At 82, Helen Hutchinson remains an inspiring, vital and active member of the Prince George’s County chapter of Zeta Phi Beta Sorority Inc. Hutchinson, along with several other chapter members, recently received honors for 25 years or more of service during the chapter’s 60th anniversary celebration.
The county organization, formally known as the Delta Zeta Zeta chapter, has about 50 members and provides four to six college scholarships between $1,000 and $2,000 each year, which have gone to high school seniors and one current college student. The organization raises the money from two annual events, a fashion show and a jazz luncheon, and often teams up with organizations such as the Women’s Action Coalition and the Commission for Women.
Educator and civil rights advocate Theresa Banks, the first president of the chapter, convinced the county to build a library in Fairmont Heights and urged leaders to create a Human Relations Commission, Hutchinson said.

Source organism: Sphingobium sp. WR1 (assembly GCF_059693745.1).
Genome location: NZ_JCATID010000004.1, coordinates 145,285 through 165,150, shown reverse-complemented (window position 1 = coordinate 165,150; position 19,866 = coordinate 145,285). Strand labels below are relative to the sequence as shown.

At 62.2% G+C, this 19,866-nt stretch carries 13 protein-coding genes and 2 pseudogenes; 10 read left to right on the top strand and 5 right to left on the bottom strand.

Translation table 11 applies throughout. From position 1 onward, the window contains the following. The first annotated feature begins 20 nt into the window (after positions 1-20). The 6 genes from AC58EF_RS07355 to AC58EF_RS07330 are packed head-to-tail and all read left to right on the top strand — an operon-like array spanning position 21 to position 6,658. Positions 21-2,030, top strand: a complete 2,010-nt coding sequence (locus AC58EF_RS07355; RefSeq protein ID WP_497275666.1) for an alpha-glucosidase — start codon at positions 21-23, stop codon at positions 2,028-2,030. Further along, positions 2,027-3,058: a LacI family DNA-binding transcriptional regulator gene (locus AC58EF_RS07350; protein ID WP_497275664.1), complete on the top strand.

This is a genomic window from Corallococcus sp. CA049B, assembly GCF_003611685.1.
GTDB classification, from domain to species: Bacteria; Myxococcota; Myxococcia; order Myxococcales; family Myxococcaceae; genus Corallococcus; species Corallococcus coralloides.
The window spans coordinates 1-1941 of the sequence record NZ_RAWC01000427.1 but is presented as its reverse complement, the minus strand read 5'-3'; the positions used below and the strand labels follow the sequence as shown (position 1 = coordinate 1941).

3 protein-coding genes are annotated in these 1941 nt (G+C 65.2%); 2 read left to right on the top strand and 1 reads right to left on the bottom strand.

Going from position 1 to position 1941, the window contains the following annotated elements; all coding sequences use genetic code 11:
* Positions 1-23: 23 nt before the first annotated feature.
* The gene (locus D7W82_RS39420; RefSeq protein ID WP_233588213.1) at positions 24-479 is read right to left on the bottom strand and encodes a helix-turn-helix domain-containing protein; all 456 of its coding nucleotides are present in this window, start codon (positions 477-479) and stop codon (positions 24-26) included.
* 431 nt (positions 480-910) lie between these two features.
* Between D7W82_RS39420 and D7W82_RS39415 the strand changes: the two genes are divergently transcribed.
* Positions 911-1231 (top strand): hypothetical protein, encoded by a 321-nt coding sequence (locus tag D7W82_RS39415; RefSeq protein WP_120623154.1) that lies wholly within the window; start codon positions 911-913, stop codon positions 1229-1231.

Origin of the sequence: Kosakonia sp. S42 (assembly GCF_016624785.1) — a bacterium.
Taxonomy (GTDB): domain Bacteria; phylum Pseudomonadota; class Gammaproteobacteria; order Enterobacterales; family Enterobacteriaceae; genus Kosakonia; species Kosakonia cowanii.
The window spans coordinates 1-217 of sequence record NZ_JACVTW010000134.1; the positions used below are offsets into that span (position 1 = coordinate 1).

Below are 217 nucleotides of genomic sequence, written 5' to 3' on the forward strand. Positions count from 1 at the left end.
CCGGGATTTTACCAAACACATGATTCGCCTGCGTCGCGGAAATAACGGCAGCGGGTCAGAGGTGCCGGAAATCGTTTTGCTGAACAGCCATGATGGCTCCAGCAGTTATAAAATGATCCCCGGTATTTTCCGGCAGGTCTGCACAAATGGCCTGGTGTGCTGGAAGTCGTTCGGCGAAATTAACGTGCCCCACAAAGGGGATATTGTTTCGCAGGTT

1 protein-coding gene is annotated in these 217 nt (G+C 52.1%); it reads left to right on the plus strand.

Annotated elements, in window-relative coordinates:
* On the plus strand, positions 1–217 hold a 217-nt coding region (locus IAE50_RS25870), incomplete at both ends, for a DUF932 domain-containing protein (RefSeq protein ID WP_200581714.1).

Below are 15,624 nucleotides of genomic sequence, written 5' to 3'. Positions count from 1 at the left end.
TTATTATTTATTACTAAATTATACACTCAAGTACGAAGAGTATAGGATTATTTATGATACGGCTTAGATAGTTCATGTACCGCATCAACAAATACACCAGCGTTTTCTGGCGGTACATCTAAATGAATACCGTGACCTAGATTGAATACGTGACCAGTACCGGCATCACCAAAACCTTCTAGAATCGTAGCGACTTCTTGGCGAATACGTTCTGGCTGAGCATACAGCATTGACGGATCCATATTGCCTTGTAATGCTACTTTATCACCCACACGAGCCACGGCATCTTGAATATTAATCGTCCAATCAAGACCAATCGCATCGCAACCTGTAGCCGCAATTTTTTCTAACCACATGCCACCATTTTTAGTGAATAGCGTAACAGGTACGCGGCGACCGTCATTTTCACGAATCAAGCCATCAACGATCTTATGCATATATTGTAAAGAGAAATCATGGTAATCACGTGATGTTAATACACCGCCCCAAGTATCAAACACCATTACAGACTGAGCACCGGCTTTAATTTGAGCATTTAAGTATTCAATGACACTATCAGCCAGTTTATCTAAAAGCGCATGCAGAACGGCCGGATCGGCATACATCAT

Despite today’s hectic pace and the growing number of community service organizations, Hutchinson says women still seem to have an interest in joining sororities.
“Being a member of a sorority opens new avenues for you,” said Hutchinson, who served two terms as chapter president between 1980 and 1984. In addition to leadership opportunities and the chance to travel across the United States for regional and national conferences, sorority membership fosters friendship and sisterly love.
Hutchinson, for example, still keeps in touch with some of the women she pledged with at Howard University. The members of the county chapter also maintain a strong bond, she said.
“You get to know each other so well, you become almost like real sisters,” Hutchinson said.
Robinson, who’s nearing the end of her two-year term as president, joined the chapter in 1991 after pledging the sorority in 1983 at Hampton University. The chapter, she said, also has sought to tackle ongoing community concerns by providing services to moms and pregnant women, supporting adult literacy and other educational efforts and sponsoring health fairs as well as anti-drug seminars.
Robinson noted that up-and-coming chapter leaders feel much more confident when long-time members such as Hutchinson stand strong with them.